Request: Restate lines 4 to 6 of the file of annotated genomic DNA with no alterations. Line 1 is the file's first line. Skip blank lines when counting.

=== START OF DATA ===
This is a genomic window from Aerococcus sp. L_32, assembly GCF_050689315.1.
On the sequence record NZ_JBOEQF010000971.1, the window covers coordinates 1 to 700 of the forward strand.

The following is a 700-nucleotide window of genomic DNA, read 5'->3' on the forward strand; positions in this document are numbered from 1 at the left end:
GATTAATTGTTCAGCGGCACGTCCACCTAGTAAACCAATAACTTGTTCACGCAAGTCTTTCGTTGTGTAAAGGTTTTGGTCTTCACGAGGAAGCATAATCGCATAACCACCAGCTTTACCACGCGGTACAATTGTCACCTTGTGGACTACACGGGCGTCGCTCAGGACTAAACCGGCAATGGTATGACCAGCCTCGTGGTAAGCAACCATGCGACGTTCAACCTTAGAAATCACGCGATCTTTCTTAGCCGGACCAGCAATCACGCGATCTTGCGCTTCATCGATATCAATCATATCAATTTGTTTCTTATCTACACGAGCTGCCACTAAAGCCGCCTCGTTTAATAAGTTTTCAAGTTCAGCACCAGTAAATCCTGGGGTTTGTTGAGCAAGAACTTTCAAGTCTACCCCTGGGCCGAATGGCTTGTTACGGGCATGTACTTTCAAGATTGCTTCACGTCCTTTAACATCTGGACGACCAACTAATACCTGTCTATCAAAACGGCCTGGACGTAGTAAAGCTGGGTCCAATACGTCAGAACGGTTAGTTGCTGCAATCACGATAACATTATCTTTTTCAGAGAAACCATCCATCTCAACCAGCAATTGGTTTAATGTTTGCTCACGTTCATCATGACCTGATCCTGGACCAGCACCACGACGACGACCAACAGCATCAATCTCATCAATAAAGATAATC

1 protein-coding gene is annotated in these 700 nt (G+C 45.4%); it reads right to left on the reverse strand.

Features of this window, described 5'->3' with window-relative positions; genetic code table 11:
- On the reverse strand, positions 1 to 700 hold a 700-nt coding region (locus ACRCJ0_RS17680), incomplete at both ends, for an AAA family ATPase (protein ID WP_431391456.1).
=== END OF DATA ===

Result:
GATTAATTGTTCAGCGGCACGTCCACCTAGTAAACCAATAACTTGTTCACGCAAGTCTTTCGTTGTGTAAAGGTTTTGGTCTTCACGAGGAAGCATAATCGCATAACCACCAGCTTTACCACGCGGTACAATTGTCACCTTGTGGACTACACGGGCGTCGCTCAGGACTAAACCGGCAATGGTATGACCAGCCTCGTGGTAAGCAACCATGCGACGTTCAACCTTAGAAATCACGCGATCTTTCTTAGCCGGACCAGCAATCACGCGATCTTGCGCTTCATCGATATCAATCATATCAATTTGTTTCTTATCTACACGAGCTGCCACTAAAGCCGCCTCGTTTAATAAGTTTTCAAGTTCAGCACCAGTAAATCCTGGGGTTTGTTGAGCAAGAACTTTCAAGTCTACCCCTGGGCCGAATGGCTTGTTACGGGCATGTACTTTCAAGATTGCTTCACGTCCTTTAACATCTGGACGACCAACTAATACCTGTCTATCAAAACGGCCTGGACGTAGTAAAGCTGGGTCCAATACGTCAGAACGGTTAGTTGCTGCAATCACGATAACATTATCTTTTTCAGAGAAACCATCCATCTCAACCAGCAATTGGTTTAATGTTTGCTCACGTTCATCATGACCTGATCCTGGACCAGCACCACGACGACGACCAACAGCATCAATCTCATCAATAAAGATAATC

1 protein-coding gene is annotated in these 700 nt (G+C 45.4%); it reads right to left on the reverse strand.

Features of this window, described 5'->3' with window-relative positions; genetic code table 11: